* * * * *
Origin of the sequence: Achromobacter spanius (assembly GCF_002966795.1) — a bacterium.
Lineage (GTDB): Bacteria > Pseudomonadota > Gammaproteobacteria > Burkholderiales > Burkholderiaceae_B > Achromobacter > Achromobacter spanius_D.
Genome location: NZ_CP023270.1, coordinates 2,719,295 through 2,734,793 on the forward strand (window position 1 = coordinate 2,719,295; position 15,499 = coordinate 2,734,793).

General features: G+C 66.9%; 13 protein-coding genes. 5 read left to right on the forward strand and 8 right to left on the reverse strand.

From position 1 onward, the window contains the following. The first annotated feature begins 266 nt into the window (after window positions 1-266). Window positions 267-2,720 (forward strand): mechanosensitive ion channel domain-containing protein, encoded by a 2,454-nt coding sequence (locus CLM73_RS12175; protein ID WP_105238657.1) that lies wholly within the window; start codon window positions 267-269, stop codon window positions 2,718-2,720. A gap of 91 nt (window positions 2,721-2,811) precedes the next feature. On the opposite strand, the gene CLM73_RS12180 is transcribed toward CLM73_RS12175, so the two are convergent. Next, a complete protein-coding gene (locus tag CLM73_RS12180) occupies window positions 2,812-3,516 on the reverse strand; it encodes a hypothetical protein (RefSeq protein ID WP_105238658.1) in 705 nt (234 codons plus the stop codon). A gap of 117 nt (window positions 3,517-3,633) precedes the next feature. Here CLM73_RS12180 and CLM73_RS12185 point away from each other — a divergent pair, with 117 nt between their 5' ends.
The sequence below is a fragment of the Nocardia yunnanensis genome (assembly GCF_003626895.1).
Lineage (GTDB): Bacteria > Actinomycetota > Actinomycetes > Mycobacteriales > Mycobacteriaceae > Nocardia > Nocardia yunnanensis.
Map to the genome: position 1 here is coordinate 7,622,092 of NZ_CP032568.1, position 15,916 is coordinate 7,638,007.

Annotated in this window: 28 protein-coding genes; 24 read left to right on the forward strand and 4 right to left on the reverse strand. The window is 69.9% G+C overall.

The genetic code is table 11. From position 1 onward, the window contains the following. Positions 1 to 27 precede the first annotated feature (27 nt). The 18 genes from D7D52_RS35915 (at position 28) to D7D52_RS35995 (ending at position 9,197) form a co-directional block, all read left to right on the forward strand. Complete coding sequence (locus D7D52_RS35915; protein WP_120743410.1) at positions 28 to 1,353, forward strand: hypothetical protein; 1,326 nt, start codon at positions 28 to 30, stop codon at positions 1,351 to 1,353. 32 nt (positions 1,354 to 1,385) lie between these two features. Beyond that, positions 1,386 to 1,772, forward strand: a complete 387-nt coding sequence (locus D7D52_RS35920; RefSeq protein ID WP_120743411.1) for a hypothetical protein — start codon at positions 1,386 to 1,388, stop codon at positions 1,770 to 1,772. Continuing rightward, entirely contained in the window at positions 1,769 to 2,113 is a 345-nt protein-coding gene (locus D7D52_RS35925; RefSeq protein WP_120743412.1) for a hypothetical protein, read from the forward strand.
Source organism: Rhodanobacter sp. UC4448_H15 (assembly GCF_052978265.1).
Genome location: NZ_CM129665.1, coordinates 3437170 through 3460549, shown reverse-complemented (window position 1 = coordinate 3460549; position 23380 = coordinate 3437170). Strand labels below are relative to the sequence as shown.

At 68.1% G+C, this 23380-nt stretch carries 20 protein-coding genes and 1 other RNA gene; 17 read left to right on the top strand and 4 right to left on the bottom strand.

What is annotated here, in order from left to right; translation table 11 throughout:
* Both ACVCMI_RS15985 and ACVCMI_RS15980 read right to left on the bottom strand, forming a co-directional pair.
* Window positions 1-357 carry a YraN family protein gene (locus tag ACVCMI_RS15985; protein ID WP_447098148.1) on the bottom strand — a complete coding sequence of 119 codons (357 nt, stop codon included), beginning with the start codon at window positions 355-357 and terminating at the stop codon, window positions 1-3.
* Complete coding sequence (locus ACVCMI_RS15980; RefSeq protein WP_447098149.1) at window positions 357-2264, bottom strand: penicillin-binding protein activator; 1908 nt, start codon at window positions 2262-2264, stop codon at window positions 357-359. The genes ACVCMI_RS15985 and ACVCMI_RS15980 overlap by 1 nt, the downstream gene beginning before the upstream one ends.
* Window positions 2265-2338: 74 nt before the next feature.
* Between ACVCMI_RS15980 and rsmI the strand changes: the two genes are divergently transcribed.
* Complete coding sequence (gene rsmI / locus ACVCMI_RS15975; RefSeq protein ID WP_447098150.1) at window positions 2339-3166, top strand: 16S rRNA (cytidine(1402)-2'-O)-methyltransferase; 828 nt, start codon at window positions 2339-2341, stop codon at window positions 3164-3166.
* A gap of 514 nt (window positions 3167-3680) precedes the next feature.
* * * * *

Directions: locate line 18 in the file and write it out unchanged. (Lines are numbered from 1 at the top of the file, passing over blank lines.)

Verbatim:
* Window positions 2265-2338: 74 nt before the next feature.